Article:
MagnumWill is offline  
Old March 4, 2018, 02:21 PM   #14
rickyrick
Senior Member
 
Join Date: March 15, 2010
Posts: 6,778
I say FF guards have the benefit of dealing with gas blocks easily. Most can cover a gas block without worrying about exact length
rickyrick is offline  
Old March 4, 2018, 10:38 PM   #15
ed308
Senior Member
 
Join Date: November 5, 2016
Location: DFW, TX
Posts: 770
Every AR I've converted to a FF hand guard has printed smaller groups. And that's whether attached the barrel nut or via a portion of the upper receiver. Some have tightened 1/2" or more (at 100 yards). So any AR I own for precision, they get a FF hand guard. Blasting ARs get a Magpul hand guard.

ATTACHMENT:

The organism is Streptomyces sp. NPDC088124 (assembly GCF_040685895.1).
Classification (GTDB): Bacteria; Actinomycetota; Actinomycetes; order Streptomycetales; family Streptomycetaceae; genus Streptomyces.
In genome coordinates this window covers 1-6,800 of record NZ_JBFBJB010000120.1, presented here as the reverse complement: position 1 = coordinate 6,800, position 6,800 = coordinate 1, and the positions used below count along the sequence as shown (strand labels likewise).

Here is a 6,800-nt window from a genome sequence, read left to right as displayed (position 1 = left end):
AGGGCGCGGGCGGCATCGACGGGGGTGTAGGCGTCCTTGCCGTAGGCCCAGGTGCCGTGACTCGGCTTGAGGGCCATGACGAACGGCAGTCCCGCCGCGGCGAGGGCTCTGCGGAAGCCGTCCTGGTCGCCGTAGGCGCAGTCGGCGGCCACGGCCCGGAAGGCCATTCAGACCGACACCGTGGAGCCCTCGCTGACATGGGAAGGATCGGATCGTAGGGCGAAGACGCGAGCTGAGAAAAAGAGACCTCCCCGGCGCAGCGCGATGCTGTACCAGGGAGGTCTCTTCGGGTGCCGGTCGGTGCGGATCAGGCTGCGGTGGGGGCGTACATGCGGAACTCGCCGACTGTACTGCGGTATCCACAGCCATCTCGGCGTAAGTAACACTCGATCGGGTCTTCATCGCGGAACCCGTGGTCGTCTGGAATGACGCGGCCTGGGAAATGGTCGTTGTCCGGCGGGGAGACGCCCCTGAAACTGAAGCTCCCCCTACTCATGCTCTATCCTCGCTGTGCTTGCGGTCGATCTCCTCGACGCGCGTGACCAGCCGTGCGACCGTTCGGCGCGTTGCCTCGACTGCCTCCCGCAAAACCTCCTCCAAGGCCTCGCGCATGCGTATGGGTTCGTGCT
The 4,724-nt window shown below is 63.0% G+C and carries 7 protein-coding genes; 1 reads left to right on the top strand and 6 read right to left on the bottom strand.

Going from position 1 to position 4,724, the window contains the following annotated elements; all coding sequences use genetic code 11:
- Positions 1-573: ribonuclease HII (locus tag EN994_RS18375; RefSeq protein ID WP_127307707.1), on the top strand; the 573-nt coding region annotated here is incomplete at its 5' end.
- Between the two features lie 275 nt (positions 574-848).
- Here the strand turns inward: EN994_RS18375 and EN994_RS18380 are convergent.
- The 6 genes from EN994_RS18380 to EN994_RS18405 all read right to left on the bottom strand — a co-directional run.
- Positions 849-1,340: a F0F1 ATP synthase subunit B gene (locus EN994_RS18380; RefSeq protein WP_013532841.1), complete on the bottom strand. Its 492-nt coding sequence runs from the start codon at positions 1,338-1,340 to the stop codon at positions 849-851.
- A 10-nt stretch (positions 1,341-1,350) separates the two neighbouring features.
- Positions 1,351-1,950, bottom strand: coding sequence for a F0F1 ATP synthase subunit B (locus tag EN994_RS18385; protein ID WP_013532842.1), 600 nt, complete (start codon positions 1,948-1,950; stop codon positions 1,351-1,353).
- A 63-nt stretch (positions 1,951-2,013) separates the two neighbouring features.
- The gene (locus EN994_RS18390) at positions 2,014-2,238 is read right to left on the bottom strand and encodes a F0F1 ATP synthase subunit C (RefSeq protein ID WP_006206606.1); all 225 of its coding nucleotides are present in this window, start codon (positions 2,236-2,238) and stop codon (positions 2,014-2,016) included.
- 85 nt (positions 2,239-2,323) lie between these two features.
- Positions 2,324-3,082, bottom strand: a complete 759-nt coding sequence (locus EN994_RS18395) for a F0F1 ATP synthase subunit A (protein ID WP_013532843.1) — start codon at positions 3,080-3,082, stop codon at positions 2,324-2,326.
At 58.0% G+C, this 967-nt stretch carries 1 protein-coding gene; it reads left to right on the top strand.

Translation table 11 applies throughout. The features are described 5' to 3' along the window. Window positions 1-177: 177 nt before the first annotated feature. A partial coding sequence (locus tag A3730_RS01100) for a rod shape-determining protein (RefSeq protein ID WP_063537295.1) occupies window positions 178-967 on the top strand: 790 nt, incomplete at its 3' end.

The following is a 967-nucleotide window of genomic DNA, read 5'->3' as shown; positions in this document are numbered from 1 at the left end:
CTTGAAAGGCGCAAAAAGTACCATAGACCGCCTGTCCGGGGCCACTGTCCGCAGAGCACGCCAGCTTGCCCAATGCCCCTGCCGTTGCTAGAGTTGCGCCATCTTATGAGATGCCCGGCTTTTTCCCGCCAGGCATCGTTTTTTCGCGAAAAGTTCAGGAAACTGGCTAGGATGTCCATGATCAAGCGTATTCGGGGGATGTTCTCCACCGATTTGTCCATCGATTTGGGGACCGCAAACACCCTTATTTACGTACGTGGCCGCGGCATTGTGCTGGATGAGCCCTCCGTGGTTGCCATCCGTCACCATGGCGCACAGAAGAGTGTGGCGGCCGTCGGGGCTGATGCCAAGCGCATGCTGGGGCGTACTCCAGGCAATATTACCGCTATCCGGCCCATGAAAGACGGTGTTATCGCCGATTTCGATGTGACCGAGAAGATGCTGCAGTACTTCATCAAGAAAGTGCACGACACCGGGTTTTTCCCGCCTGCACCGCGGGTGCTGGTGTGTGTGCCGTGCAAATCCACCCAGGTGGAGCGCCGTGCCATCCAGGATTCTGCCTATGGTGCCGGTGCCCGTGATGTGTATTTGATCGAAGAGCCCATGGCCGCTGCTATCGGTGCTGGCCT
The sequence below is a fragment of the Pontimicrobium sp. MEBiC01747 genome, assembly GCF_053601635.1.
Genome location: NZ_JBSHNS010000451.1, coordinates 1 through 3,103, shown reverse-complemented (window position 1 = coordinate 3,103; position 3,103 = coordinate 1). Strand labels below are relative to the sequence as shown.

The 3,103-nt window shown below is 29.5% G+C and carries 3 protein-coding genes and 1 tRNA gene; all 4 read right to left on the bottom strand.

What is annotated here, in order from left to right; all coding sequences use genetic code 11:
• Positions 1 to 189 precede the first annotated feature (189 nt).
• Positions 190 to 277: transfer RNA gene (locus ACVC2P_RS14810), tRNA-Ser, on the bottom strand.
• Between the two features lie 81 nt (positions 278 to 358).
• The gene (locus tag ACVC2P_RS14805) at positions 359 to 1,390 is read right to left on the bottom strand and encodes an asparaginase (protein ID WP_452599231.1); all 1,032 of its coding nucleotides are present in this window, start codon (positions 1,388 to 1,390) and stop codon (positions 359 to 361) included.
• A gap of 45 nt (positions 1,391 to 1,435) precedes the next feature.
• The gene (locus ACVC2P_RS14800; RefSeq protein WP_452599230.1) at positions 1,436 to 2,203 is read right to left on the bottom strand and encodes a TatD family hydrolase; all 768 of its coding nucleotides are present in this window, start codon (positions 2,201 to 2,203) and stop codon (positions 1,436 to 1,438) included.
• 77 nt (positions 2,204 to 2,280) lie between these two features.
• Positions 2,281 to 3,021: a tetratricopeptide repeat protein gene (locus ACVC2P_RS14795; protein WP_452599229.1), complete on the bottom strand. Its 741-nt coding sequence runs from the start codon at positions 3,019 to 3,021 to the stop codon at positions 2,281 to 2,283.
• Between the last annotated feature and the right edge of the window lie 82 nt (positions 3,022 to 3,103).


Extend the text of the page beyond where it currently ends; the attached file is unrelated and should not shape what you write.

Last edited by ed308; March 4, 2018 at 10:50 PM.
ed308 is offline  
Old March 6, 2018, 11:04 AM   #16
JeepHammer
Junior member
 
Join Date: February 27, 2015
Posts: 1,768
My introduction to free float was WAY back in service rifle competitions.
Over the winter I went from running in the top ten to middle of the pack...
It seems that everyone under the sun heard about, and converted to competition legal free float over the winter and it took me about a month to catch on and catch up!

Then I got deployed.
That's where I first saw the Israeli version of AR10...
Carry handle sawed off, flat top optics rail TIG welded to the uppers & full float barrels that weren't disguised as common service rifles.

Trust me, the 'Bad Guys' were super scared of those sharp shooters/snipers since they could pick the fire bomb or gunman out of a rock throwing crowd...

If you actually *Think* that a free floating barrel is a gimmick, then it's time for rifle shooting 101 class again. It might not do the guys with a $299 farm store rifle with $12 'China' barrel, ammo waster & noise maker any good...